Speaker 9: 08:00 local resident Peter McBride worries, the canisters are too thin and they'll corrode. Others say rising ocean levels could smother the canisters and water. Other areas of the country faced the same kind of irresponsibility with such a sense of potential, potentially disastrous material and now I'm worried about her children, my grandson, but at the sooner, no friend nuclear generating station, which jets right up to the beach chief nuclear engineer Randall grayness isn't worried. He says any danger would come right after the rods are removed from the reactor because they are extremely hot. That's why they are put in wet cooling ponds. After five years, we can basically then we can transfer it into this a dry storage system, but even after it's cooled spent, nuclear fuel is still highly radioactive and part of that radiation can go through materials like aluminum and human beings, but it can be stopped by concrete and steel. Still, it can take years for this radiation to become less of a problem.

Speaker 11: 09:02 If you had no shield in between our fuel and yourself, it could be fatal. Right now. If you fast forward several hundred years and now you can walk up to one of those fuel assemblies and for a short period of time and you'll be fine, but we can't fast forward.

Speaker 9: 09:19 And that's what's got residents worried. What would happen if this shielding suddenly went away at Santa? No phrase, a large spent fuel site, a thick concrete slab acts as a 35,000 pound lid and it sits on top of a 20 foot crevice where the fuel canisters live official, say the system can withstand massive amounts of stress. But back in January we interviewed physicist Tom English at the center, no Free State Beach. He's very skeptical. The system could hold up in an ocean environment,

Speaker 11: 09:52 so they're going to store it a few inches above the ground water table. As the sea level rises. What will happen is the quality of the containers will curve.

Speaker 9: 10:00 Jim Conka a nuclear waste storage consultant for, so cal Edison says there's little risk of a breach. He was on the sand. I know for a tour,

Speaker 12: 10:08 well these are totally fireproofing and fight. It's like you're doing even to this, um, flooding. Is it going to do anything and you think to this terrorism is the least issue because there's these, each of these weighs 150 tons. It's not like a pack back up pickup truck cut through the fence and throw this in the back of the truck and drive away. One other concern has been earthquakes. Yeah, the, these are are ready for earthquakes. There's some concern about sea level rise. What's good to take a long time for that sea level to rise anywhere near this.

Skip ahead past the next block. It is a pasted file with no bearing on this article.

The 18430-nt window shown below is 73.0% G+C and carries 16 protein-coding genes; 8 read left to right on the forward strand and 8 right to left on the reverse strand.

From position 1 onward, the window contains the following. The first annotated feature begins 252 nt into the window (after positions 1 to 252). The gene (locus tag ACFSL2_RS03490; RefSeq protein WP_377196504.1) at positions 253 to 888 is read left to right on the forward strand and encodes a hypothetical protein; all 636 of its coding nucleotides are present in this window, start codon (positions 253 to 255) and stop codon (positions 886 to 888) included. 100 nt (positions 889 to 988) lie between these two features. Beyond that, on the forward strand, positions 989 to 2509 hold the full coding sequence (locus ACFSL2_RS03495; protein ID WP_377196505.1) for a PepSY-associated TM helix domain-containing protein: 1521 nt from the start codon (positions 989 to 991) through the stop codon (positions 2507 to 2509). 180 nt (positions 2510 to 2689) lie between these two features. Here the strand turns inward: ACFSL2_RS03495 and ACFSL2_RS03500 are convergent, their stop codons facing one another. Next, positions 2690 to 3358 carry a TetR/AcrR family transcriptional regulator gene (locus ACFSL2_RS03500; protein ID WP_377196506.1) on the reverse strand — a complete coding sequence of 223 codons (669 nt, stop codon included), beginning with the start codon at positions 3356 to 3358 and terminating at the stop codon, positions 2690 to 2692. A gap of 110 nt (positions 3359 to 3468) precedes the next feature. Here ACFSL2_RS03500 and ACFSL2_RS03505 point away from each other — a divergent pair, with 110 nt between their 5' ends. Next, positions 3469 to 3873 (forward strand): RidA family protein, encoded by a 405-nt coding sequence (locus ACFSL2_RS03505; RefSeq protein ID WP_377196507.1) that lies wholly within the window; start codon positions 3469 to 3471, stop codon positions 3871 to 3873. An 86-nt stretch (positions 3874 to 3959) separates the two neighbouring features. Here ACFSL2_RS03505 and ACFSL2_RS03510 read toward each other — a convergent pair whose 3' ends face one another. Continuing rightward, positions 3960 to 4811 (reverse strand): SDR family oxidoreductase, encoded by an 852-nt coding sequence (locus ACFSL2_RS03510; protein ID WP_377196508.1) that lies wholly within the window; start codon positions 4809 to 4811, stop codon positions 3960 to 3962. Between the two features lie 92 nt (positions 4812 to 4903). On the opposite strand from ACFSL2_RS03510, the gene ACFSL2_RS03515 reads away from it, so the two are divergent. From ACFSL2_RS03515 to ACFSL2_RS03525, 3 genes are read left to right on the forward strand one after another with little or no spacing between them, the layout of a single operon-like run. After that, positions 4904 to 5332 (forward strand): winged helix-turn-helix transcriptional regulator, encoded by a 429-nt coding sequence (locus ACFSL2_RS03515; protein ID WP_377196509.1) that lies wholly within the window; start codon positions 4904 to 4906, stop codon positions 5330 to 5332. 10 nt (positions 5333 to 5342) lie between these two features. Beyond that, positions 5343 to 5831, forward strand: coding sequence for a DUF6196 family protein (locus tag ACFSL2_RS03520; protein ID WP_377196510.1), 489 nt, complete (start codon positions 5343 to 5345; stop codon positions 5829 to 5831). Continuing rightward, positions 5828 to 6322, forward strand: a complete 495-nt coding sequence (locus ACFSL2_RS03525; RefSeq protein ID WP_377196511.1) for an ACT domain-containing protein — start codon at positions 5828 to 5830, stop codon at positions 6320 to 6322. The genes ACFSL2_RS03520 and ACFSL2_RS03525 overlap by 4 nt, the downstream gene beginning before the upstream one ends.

Speaker 9: 10:36 I also asked about corrosion while we were at the plant. Much of the exposed metal have rust, which can cause it to break apart caucuses. The fuel canisters are made of a special steel that resists Russ, but to check Edison's claims, I talked to Ted Quinn, he's the former president of the nonprofit American nuclear society.

Speaker 13: 10:55 The NRC has stated that there is no credible action at did it cover with our dry casks, with the age of the fuel, which is older now.

Speaker 9: 11:03 But he says there's still a caveat. Sandino Frey wasn't built to store, spent nuclear fuel in the long run.

Speaker 13: 11:11 The role of Santiago Frias done. Yeah. It's being taken down and the only thing that'll be left will be the canisters. Yeah. And there's no reason for them to be there if the federal government fulfills their role

Speaker 9: 11:23 back at Santa. No fray. Conka agreed saying there needs to be permanent storage underground.

Speaker 12: 11:28 And that's because, you know, I love, the pyramids are great, but that's the only thing humans have made that lasted, you know, anything approaching geologic time, 10,000 years,

Speaker 9: 11:38 the federal government was supposed to provide a solution decades ago, but it still has it. So these nuclear experts say, what's preventing a permanent, safer solution for Santa? No Frey and plants around the country is less scientific and more political. Shelina chat, Lani Kay PBS news. Thanks for listening to San Diego News matters. For more KPB as podcasts go to k pbs.org/podcasts.

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San Diego News Matters

KPBS' daily news podcast covering local politics, education, health, environment, the border and more. New episodes are ready weekday mornings so you can listen on your morning commute.